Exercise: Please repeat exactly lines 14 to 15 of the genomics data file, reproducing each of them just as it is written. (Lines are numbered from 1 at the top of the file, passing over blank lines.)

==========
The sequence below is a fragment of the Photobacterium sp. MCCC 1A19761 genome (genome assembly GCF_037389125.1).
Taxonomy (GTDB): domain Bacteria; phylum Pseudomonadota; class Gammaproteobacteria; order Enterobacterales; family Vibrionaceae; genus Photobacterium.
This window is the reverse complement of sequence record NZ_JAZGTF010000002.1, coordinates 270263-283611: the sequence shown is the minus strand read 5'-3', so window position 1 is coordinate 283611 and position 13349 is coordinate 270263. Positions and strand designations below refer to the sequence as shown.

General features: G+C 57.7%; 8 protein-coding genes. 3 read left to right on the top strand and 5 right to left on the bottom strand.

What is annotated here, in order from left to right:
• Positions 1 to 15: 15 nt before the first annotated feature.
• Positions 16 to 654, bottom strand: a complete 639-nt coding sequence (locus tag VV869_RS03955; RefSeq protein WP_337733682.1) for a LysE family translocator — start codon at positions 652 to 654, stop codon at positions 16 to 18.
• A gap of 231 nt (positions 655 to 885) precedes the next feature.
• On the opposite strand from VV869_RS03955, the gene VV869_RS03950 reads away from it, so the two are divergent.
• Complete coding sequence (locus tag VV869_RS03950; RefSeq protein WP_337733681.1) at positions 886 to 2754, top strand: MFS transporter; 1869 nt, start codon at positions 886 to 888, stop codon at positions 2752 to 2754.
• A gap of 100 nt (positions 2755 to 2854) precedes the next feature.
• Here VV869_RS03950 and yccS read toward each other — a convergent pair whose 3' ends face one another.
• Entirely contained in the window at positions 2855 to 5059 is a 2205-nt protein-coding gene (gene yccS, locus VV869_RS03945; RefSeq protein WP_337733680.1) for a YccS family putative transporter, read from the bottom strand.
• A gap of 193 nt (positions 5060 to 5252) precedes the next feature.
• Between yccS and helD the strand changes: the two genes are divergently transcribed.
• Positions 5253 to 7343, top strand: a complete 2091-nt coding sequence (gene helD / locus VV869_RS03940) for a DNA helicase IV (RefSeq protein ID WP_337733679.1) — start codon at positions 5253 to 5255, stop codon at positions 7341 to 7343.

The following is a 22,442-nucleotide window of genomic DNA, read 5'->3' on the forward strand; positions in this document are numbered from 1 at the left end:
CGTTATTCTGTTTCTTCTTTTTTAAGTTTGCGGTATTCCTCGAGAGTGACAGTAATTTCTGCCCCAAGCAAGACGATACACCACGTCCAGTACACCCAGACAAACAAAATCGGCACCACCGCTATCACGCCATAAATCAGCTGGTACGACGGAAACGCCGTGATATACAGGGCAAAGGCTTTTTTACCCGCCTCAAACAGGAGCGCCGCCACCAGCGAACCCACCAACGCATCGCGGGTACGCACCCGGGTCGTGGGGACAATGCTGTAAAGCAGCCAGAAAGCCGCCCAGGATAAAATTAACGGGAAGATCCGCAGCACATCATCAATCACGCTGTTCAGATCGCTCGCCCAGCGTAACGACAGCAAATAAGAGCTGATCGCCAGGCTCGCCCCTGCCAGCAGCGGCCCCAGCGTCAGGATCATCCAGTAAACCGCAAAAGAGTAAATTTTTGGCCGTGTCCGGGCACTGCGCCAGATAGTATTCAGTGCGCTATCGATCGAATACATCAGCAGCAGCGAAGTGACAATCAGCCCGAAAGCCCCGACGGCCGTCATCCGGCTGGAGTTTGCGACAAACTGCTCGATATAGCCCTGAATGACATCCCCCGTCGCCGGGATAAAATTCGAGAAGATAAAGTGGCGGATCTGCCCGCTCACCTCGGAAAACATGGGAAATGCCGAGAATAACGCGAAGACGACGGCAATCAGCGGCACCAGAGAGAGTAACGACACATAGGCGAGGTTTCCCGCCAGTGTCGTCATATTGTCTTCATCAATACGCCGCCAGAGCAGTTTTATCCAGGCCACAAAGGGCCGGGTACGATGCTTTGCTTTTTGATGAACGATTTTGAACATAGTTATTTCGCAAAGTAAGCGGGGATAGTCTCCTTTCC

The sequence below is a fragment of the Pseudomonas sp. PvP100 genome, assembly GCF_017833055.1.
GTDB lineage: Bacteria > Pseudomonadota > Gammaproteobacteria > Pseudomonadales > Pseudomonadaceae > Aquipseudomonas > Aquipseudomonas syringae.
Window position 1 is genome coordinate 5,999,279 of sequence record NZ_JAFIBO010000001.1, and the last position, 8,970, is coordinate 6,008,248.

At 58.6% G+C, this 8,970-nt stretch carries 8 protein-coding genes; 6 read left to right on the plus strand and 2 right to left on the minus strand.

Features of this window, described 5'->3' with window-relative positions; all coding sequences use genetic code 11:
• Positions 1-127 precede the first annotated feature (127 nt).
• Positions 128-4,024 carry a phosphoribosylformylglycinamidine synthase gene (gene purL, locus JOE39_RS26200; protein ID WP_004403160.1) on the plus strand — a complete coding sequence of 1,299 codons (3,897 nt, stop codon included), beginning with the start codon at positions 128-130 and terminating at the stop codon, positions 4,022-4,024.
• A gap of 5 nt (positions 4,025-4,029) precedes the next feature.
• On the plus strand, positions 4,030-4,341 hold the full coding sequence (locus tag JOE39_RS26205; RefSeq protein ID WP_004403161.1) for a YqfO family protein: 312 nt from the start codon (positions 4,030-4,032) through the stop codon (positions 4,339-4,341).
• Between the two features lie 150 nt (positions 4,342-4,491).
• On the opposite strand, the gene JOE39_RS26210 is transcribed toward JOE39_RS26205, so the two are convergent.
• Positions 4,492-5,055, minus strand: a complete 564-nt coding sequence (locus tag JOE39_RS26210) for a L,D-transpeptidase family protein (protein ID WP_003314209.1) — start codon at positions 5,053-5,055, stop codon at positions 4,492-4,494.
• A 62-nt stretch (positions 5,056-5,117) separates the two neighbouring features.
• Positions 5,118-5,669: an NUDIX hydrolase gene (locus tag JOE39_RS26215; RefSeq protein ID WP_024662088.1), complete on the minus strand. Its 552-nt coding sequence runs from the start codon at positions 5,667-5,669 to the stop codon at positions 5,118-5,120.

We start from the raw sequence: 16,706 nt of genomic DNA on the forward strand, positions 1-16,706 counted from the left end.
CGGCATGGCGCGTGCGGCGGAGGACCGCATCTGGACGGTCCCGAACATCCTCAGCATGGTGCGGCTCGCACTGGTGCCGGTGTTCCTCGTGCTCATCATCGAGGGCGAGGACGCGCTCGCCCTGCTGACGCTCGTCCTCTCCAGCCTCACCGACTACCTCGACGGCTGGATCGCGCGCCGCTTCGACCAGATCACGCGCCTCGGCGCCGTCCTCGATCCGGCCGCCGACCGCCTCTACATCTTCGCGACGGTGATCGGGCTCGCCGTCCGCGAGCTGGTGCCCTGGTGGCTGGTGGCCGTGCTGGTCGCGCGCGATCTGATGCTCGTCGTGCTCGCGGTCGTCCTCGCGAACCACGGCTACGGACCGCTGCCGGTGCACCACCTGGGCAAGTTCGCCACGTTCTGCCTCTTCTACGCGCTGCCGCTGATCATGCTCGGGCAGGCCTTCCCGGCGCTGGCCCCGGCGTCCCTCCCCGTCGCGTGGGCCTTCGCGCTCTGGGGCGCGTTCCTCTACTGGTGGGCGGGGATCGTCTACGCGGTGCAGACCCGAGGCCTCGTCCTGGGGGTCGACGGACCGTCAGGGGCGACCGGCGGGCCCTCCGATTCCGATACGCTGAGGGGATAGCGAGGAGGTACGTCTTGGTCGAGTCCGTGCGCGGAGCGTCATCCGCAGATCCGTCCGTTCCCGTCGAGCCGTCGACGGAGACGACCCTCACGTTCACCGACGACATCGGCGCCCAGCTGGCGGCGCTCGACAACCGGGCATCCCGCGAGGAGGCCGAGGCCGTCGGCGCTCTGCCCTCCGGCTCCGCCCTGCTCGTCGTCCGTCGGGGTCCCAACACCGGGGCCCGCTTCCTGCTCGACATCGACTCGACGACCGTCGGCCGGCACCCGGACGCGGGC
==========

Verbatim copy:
• A gap of 193 nt (positions 5060 to 5252) precedes the next feature.
• Between yccS and helD the strand changes: the two genes are divergently transcribed.